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I had a c-section 10 days ago fro my first babyand find it very difficult to take care of our baby and catch on my sleep any time she sleeps, because she doesn't sleep 16-20 hours per day like doctors or written literature says, instead it is much less. she wants to nurse every 1-2 hours throughout the day, each time for 30 minutes. the frequency and duration will go longer as the 24 hour day progresses. we started to dread the nights or early mornings, when she will want to be on nipple for more than an hour (a coplule fo time sI tired 2-5 hours but give up due to sore nipples), and she would not let herself to be put to bassinet, she will wake up in 5 minutes and wants to be hold all the time. I am only half of thetime successfull if I feed her well inthe early part of the day and then not move nad put her to bassines fro her to sleep 1-1h 15 min each time. So my days are like: feed 30 min or longer every 60-120 minutes, put her to sleep after feeding and this get only more unsuccessfull as the day progress. I am advised by lactation consultant to spend 10 min burbing after each feedig which I wasn't doing becaue moving her woudl wake her up and we do that today but she still wants to be held or constanly be on nipple.
she can sleep for 1 hour or so durgin the day time for each feeding and I can't find time for sleep myslef. Sleep deprivation causes me to lose my milk and it contributes only to the problem. Howcan we sort out this? Is there any shcedule at all fro the first 4-6 weeks? All we are told is to expect to feed every 1-3 hours, but excluding feeding and burbing time, considering that she doesn't go to sleep after half of the feedings per day, there is not enough time for her to sleep that 18 hours per day total, and also for me to sleep.Lact. consultant suggest kangoroo hold on my side on bed but with c-section I can't still lay down on my side.
It is best to feed on demand. However, if your milk supply is in good and she is gaining weight, then you could safely go every 2 hours during the day (3 hours at night). It is best to wake her up if she sleeps more than 4 hours at night. After the first month it is okay (if she is thriving) to let her sleep longer at night.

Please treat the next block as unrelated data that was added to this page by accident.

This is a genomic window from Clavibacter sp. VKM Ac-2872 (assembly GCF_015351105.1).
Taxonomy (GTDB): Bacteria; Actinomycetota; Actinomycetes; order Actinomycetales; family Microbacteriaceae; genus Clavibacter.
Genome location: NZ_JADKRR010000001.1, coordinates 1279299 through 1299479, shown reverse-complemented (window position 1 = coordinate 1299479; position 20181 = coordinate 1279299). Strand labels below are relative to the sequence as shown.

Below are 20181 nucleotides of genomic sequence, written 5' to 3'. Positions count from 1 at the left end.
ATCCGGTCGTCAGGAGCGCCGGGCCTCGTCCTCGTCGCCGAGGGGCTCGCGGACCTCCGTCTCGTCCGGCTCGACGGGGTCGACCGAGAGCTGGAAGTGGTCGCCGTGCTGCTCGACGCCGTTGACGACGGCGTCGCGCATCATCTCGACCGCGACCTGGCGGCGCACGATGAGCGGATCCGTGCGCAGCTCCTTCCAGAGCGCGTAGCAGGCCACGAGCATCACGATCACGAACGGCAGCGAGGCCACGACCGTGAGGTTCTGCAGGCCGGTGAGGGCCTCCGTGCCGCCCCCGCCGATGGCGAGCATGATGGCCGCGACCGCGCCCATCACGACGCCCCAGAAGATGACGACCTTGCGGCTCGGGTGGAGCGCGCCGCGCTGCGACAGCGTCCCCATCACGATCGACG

Nursing for 60-120 minutes is a comfort thing for her. If you can handle it, then it is fine, but if you are worn out, then it is okay to limit it. 30 minutes should be plenty of time to feed her. If your supply is in well, you can start with a different breast at each feeding, let her finish that one before moving to the next, and then rotate for the next feeding.
I know that a paci is controversial for breastfed babies, but you might give a paci between feedings to give yourself a break. Babies who latch well can normally move between the two with no problems. It might help with her need to suck and allow you to get her on a better schedule by spacing feedings to 2 hours or so instead of every hour.
Try to comfort her in other ways as well (swadding, rocking, swinging). I hope this helps some!
I'll tell you what I did, and hopefully it will help you. You need to get on a routine, and believe me, it will make things so much easier for you and it will make your baby happy and more relaxed. Babies are very smart and they learn fast. Once a baby knows what to expect next, they are much calmer. I read a book that intruduced a routine called E.A.S.Y., which stands for Eat, Activity, Sleep, Your Time. That is the routine that you follow with your baby. With the age of your baby, you should probably be on a 2 to 2 1/2 hr routine. I would try nursing for about 45 mins, and then you do an activity to give the baby some stimulation and get him ready to sleep. At 10 days old, the activity can be something as simple as changing his diaper and talking to him and swaddling him. It might only be 15 mins of stimulation, but it is a lot to a new born baby. You need to watch for signs him getting tired, which should be soon after eating at this age. Let him sleep until it's time to eat again in 2 to 2 1/2 hrs from the time you started feeding him last. Wake him up if you need to. For example: Eat is at 8:00, Activity is at 8:45, Sleep is at around 9:00, then it's your time to relax. Next Eat would be at 10:00 or 10:30. I know this seems like a tight schedule, but babies this young cannot eat enough to sustain them for more than a couple hours at a time. They need to eat often, and that is why they can't sleep for long periods yet. But it doesn't take long. It may take him a few days to adjust to this routine, so don't get discouraged if it's hard at first. Your baby doesn't know a routine yet, so this is going to be new. But it will make things easier for both of you in the end. It's only this hard for the first few weeks, then it starts to get a lot easier - trust me!!!